The makers of Mortein insect spray have hurriedly removed information on their website that explained how to kill an endangered Australian species.
Once observed in their billions, bogong moths are now scarce after suffering catastrophic declines in 2017 and 2018 which saw their numbers plummet by an estimated 99.5 per cent.
Two Mortein insect killing products were suggested as a way to “tackle these furry flying critters” on the company’s FAQ page, above innocuous details about how to download the Louis the Fly advertising jingle.
Control advice was provided despite bogong moths being listed on the International Union for Conservation of Nature (IUCN) Red List in December.
Mortein pulls down bogong moth kill information after complaints
While information was still on Mortein’s website at 3am on Wednesday, by 10am the company had erased all traces of the advice.
The move followed questions sent by Yahoo News Australia to their UK parent company Reckitt Global overnight, and a letter of concern sent by Zoos Victoria requesting Mortein "remove the advice".
A spokesperson from Mortein described the bogong moth control information as "old content" on their website.
"This species has been plentiful in Australia, with families asking for advice on how to control bogong moths in their homes," the company said in a statement.
"Our website has now been updated and the reference to the bogong moth removed."
Conservationists question endangered species kill advice
Criticism of Mortein's bogong moth advice has been widespread, particularly on social media.
"How you justify encouraging people to kill an endangered native species?" one person wrote on Twitter.
Prominent environmental groups also expressed concern, with the Australian Conservation Foundation (ACF) describing the promotion of killing endangered species as "irresponsible".
Zoos Victoria reproductive biologist Dr Marissa Parrott also weighed in, saying it was sad some people previously considered bogong moths a "pest species" when they are actually "harmless, gentle animals".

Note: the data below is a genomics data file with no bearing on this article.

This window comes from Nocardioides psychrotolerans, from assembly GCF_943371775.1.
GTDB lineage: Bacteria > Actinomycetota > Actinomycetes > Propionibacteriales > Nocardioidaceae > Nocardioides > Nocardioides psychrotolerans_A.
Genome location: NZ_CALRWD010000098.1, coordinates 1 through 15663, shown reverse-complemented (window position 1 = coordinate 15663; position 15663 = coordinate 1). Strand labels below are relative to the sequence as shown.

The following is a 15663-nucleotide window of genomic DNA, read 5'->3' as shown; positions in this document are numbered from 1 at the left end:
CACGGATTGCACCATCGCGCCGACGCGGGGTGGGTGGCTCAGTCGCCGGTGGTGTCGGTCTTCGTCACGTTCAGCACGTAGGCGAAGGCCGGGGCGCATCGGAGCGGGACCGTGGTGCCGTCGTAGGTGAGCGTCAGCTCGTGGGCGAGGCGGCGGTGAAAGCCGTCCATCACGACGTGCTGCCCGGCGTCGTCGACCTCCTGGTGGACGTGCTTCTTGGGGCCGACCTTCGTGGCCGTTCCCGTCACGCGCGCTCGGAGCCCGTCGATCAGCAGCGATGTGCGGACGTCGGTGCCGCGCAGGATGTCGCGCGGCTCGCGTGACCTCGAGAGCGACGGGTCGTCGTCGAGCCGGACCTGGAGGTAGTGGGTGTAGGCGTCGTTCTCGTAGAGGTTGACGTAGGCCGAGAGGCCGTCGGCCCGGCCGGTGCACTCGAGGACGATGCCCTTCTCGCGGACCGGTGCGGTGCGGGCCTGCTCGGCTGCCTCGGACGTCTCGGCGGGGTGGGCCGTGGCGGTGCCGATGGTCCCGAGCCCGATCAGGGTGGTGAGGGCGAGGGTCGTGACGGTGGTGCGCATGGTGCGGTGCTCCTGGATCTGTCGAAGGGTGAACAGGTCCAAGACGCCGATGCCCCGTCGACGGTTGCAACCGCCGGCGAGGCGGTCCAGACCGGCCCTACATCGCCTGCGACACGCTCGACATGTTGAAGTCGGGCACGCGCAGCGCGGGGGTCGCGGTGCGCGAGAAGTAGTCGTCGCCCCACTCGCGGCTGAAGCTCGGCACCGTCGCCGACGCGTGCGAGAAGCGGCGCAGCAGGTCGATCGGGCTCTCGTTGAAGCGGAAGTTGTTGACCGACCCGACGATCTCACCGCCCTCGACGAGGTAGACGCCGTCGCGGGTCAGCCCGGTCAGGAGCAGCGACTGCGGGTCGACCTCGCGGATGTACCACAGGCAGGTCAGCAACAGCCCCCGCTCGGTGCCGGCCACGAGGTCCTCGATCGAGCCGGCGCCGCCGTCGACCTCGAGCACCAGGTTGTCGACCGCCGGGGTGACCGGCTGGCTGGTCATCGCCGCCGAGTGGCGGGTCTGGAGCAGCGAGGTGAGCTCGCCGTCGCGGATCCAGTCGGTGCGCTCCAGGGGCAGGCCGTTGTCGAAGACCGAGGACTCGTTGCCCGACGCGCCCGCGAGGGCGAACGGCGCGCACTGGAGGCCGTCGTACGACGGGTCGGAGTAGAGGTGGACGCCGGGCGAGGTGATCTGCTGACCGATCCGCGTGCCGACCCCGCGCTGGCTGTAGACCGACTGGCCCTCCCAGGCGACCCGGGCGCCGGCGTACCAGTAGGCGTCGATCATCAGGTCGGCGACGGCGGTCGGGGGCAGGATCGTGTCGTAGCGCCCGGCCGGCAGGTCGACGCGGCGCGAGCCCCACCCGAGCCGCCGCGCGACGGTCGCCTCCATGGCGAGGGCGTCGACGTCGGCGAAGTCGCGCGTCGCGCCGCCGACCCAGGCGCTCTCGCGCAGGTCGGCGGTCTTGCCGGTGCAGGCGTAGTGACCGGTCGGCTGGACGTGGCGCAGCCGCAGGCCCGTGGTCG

How Mortein was caught providing bogong moth kill advice
Campaigners were first alerted to the issue after PhD student Thomas Mesaglio shared screenshots of Mortein’s website on Twitter.
“I'm hoping they post a FAQ soon on how to get rid of those pesky koalas that keep coming into my house,” he joked.
Speaking with Yahoo News Australia this morning, Mr Mesaglio said he found it “surprising” that bogong moths had been singled out by the company for destruction.
“It just doesn't seem like a concern that would even exist,” he said.
“That was probably the strangest part of it to me; they were providing such extremely specific advice for a seemingly non-existent issue.”
'Every moth is precious', expert warns
Zoos Victoria manages a monitoring program which examines how the demise of the bogong moth has affected the critically endangered mountain pygmy-possum, which rely on them as a primary food source.
Each year the moths migrate south up to a thousand kilometres and settle in alpine areas in NSW and Victoria, a feat Dr Parrott describes as "mighty".
Once believed to number four billion individuals, some people recall their thick mass blocking out the moon, Dr Parrott said.
While the "precise impact" of agricultural poisons and home-use insecticides is not well understood, she notes poison is believed to be a key threat to their survival.
"There are anecdotal reports of millions of moths being poisoned and swept or vacuumed up around businesses in the past," she said.
"Now, every moth is precious.
"We must protect our remaining magnificent moths together so that we can once again experience their Australian great migration, protect the many species that rely on them, and restore balance to the ecosystem."
Insects disappearing across the globe
Bogong moths have been prioritised for assessment by the Threatened Species Scientific Committee, however they are not currently listed by the Federal Government.
ACF national nature campaigner Jess Abrahams said many Australians were left "shocked" by the IUCN listing last year.
“The bogong moth’s population plunge – and its cascading impact on other species – should concern everyone, as we all depend on the interconnected web of nature, which gives us drinkable water, pollinated crops and clean air," he said.
Following the IUCN listing, environmentalist Sarah Rees specifically urged consumers to put down their Mortein and Raid, and noted insects around the world are disappearing from the landscape.
“I think the idea that you go outside and the garden is silent is deeply concerning for everyone,” she said.
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